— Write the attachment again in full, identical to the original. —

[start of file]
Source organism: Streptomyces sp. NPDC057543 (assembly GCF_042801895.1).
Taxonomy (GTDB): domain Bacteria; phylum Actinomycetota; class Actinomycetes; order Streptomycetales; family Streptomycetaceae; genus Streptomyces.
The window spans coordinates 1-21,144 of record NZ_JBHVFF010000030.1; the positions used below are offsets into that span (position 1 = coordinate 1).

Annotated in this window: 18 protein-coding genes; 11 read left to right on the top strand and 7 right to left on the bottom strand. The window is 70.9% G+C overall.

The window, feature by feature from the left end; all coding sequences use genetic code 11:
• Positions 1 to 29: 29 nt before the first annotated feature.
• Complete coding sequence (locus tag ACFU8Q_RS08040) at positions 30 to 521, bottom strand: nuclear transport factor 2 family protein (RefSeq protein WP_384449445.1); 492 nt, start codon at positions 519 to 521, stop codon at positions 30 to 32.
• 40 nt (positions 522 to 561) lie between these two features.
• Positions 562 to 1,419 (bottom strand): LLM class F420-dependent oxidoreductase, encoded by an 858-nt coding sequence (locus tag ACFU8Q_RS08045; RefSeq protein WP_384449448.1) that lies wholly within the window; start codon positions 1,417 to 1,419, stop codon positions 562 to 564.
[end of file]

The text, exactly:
Source organism: Streptomyces sp. NPDC057543 (assembly GCF_042801895.1).
Taxonomy (GTDB): domain Bacteria; phylum Actinomycetota; class Actinomycetes; order Streptomycetales; family Streptomycetaceae; genus Streptomyces.
The window spans coordinates 1-21,144 of record NZ_JBHVFF010000030.1; the positions used below are offsets into that span (position 1 = coordinate 1).

Annotated in this window: 18 protein-coding genes; 11 read left to right on the top strand and 7 right to left on the bottom strand. The window is 70.9% G+C overall.

The window, feature by feature from the left end; all coding sequences use genetic code 11:
• Positions 1 to 29: 29 nt before the first annotated feature.
• Complete coding sequence (locus tag ACFU8Q_RS08040) at positions 30 to 521, bottom strand: nuclear transport factor 2 family protein (RefSeq protein WP_384449445.1); 492 nt, start codon at positions 519 to 521, stop codon at positions 30 to 32.
• 40 nt (positions 522 to 561) lie between these two features.
• Positions 562 to 1,419 (bottom strand): LLM class F420-dependent oxidoreductase, encoded by an 858-nt coding sequence (locus tag ACFU8Q_RS08045; RefSeq protein WP_384449448.1) that lies wholly within the window; start codon positions 1,417 to 1,419, stop codon positions 562 to 564.